The computer 10 may operate in a networked environment using logical connections to one or more remote computers, such as a remote computer 80. The remote computer 80 may be a personal computer, a server, a router, a network PC, a peer device or other common network node, and typically includes many or all of the elements described above relative to the computer 10, although only a memory storage device 81 has been illustrated in FIG. 1. The logical connections depicted in FIG. 1 include a local area network (LAN) 71 and a wide area network (WAN) 73, but may also include other networks. Such networking environments are commonplace in offices, enterprise-wide computer networks, intranets and the Internet. For example, in the present invention, the computer system 10 may comprise the source machine from which data is being migrated, and the remote computer 80 may comprise the destination machine. Note however that source and destination machines need not be connected by a network or any other means, but instead, data may be migrated via any media capable of being written by the source platform and read by the destination platform or platforms.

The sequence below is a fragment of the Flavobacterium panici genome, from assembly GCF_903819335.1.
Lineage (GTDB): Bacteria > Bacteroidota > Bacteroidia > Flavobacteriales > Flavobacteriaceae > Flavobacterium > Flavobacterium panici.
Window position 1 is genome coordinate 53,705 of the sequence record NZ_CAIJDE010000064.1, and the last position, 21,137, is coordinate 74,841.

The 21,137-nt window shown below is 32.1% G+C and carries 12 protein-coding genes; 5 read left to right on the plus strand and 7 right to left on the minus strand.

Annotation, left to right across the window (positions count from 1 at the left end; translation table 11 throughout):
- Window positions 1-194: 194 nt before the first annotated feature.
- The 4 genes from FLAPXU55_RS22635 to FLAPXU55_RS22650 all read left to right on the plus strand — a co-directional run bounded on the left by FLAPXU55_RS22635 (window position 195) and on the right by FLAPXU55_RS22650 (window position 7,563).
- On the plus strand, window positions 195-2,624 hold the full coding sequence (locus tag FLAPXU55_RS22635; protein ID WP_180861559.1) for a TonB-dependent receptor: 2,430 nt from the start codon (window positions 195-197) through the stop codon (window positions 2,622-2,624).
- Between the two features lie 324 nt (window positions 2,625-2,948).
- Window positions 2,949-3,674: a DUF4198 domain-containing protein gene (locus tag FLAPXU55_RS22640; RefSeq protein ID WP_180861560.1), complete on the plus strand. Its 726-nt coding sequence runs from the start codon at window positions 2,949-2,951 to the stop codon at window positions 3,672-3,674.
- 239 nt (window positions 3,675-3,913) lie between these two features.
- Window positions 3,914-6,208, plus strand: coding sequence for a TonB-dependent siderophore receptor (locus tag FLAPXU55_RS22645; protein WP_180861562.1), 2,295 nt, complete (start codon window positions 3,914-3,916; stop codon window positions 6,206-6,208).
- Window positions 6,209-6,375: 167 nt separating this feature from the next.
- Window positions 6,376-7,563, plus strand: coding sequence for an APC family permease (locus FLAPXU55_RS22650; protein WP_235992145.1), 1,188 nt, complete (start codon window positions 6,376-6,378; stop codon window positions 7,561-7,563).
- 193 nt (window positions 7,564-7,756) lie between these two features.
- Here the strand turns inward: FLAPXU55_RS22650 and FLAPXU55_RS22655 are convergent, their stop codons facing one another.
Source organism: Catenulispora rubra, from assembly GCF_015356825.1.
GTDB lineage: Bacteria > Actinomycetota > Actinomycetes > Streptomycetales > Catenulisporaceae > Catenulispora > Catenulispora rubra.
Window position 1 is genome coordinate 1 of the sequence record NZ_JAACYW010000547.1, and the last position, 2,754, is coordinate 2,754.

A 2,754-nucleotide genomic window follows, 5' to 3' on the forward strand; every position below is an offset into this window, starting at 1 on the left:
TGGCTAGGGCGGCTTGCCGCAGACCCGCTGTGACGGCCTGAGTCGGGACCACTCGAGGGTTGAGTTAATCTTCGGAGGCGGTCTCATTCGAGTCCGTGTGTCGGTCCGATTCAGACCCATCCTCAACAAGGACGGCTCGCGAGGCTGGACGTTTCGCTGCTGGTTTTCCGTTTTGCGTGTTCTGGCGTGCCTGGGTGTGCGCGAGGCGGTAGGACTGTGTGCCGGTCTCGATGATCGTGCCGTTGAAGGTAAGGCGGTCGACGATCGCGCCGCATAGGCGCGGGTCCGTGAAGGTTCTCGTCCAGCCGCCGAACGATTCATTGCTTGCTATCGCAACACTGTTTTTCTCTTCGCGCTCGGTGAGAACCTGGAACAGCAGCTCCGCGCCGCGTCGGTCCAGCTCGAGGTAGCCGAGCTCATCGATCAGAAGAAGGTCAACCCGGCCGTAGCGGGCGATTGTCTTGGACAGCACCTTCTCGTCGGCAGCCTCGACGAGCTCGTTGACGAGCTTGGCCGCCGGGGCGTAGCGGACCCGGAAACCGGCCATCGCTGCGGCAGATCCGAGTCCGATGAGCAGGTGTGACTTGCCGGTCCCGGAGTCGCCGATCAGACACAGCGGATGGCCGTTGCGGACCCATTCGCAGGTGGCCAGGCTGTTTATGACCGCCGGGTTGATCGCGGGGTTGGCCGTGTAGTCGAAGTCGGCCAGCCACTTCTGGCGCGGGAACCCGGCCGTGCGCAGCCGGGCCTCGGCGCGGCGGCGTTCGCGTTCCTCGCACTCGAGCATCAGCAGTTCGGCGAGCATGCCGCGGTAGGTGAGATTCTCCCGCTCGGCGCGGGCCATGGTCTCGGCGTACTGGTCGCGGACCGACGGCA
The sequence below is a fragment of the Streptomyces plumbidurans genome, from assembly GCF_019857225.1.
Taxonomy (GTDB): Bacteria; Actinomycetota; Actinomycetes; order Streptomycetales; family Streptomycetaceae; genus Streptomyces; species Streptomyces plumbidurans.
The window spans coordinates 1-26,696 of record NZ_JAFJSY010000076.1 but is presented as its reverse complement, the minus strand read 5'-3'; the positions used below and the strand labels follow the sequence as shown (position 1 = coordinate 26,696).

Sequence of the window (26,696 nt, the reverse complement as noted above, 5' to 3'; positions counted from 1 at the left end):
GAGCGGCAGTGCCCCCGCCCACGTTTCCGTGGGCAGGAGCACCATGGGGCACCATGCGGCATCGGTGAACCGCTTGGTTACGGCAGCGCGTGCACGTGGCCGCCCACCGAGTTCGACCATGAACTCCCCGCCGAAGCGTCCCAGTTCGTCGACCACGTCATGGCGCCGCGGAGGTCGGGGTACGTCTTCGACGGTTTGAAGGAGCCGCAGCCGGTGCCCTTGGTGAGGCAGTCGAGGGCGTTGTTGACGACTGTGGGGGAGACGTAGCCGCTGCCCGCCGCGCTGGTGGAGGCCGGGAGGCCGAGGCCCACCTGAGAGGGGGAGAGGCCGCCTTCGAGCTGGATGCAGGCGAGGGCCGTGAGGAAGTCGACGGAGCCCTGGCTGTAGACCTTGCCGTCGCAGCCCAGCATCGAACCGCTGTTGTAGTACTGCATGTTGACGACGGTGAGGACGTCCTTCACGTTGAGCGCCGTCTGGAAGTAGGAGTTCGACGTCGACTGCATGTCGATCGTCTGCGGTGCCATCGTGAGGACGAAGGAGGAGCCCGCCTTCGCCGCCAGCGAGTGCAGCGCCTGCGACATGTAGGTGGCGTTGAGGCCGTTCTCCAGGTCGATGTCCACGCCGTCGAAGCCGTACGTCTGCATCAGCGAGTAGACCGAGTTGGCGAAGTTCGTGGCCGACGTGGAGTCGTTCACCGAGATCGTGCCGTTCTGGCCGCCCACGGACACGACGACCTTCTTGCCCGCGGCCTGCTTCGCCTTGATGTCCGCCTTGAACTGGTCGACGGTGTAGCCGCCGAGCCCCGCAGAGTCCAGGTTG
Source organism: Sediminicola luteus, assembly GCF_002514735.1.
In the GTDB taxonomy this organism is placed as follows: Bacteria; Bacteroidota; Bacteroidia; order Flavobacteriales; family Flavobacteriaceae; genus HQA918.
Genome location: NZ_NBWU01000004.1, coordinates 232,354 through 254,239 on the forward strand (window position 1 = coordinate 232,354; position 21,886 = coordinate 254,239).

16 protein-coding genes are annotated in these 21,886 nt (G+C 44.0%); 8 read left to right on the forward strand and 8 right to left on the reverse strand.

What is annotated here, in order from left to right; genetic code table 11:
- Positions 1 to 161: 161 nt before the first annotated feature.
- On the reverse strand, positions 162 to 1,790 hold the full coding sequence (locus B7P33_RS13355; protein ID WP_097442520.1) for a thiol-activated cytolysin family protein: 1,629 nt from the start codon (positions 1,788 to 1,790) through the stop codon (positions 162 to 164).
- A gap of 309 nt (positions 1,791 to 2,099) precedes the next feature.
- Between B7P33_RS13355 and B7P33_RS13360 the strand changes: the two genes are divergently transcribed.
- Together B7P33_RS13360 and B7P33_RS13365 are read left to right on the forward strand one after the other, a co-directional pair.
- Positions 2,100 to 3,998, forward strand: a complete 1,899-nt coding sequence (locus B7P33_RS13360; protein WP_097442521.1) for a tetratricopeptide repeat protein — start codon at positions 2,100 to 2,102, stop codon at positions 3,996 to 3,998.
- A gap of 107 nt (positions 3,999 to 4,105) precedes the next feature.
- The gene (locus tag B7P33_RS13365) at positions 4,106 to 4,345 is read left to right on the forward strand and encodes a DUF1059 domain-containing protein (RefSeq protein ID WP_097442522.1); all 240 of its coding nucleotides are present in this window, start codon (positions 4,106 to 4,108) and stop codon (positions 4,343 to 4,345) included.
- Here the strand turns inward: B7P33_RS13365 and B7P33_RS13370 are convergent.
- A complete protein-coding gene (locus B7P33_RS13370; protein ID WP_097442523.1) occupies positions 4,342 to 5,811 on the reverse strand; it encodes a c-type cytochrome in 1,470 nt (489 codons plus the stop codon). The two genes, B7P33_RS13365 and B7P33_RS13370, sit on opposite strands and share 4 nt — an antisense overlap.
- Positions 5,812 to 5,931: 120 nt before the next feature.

When used in a LAN networking environment, the computer 10 is connected to the LAN through a network interface or adapter 70. When used in a WAN networking environment, the computer 10 typically includes a modem 72 or other means for establishing communications over the WAN 73, such as the Internet. The modem 72, which may be internal or external, may be connected to the system bus 21 via the user input interface 60 or other appropriate mechanism. In a networked environment, program modules depicted relative to the computer 10, or portions thereof, may be stored in the remote memory storage device. By way of example, and not limitation, FIG. 1 illustrates remote application programs 85 as residing on memory device 81. It will be appreciated that the network connections shown are exemplary and other means of establishing a communications link between the computers may be used.